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Child Benefit and the State Pension

If you reach State Pension age on or after 6 April 2016, you’ll get the new State Pension.

You need to pay 35 years of National Insurance contributions (NICs) or receive NI credits to obtain the full amount. If you have less than 10 years of NICs or credits you won’t quality for any State Pension.

Child Benefit is a regular payment from the government to help with the cost of raising a child.

You can claim Child Benefit for each child you’re responsible for if they’re:

  • under 16

  • under 20 and still in approved full-time education or training.

 If you’re a parent or carer of a child and claim child benefit, you’ll be credited with NICs until your youngest child is 12, even if you’re not earning.

The credits are automatically added to your National Insurance account when you claim Child Benefit – so you don’t need to do anything other than claim Child Benefit.

Credits missing from your National Insurance record

If you’re (or were) registered for Child Benefit for the child being cared for in the past, but the automatic credits are missing from your National Insurance account you can apply for the NI Class 3 NI credits by completing form CF411A.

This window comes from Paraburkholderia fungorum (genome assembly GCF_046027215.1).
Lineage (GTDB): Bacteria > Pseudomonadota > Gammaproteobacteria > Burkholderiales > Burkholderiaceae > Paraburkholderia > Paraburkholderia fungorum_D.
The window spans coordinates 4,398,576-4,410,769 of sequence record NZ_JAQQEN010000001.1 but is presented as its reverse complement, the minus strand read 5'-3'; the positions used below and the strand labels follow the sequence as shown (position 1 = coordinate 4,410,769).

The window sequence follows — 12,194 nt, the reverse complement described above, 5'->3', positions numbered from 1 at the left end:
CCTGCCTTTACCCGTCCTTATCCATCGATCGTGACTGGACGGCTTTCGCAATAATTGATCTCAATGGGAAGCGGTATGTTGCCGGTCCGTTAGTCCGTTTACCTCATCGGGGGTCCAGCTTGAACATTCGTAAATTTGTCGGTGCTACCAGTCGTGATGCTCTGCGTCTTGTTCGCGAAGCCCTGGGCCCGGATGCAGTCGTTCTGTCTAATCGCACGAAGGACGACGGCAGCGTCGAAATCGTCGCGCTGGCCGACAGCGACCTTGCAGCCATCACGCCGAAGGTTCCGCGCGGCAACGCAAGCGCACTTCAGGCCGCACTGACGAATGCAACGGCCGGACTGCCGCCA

Go to the GOV.UK website at the following address for this form.

Transferring National Insurance Credits

If you’re working and getting Child Benefit – you might be building up more National Insurance credits than you need.

You can transfer them to your partner if they’re not working or are on a low income and not paying National Insurance contributions.

You can make transfer claims on an annual basis after the end of each tax year.

You can transfer Class 3 National Insurance credits using form CF411A.

The ‘High Income Child Benefit Charge’

Payments are tax-free if neither parent earns more than £50,000 a year. However, you earn more than this, you’ll have to pay back some of the money in the form of extra Income Tax. This is called the ‘High Income Child Benefit Charge’ which was introduced in 2013.

If either parent earns £60,000 or more a tax charge equal to the child benefit will apply.

Some higher income couples have decided not to claim child benefit, but If either parent earns over £60,000, you can still make a child benefit claim and opt not to receive the Chid Benefit payments (and avoid the tax charge) but still get the NI credits.

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